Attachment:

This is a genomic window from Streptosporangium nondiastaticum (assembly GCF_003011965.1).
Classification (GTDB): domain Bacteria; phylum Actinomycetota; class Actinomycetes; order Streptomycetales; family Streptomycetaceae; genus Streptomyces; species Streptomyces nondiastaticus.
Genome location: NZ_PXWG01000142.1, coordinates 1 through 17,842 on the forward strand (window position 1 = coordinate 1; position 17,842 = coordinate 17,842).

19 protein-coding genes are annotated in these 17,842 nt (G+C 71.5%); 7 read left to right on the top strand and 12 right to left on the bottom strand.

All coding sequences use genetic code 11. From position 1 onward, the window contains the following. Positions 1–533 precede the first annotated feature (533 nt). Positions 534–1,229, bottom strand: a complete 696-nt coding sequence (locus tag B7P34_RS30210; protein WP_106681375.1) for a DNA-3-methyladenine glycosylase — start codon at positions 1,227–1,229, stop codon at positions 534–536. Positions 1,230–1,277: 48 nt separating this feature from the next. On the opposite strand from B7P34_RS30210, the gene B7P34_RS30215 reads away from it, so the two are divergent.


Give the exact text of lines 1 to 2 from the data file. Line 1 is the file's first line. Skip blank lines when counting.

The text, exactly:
This is a genomic window from Streptosporangium nondiastaticum (assembly GCF_003011965.1).
Classification (GTDB): domain Bacteria; phylum Actinomycetota; class Actinomycetes; order Streptomycetales; family Streptomycetaceae; genus Streptomyces; species Streptomyces nondiastaticus.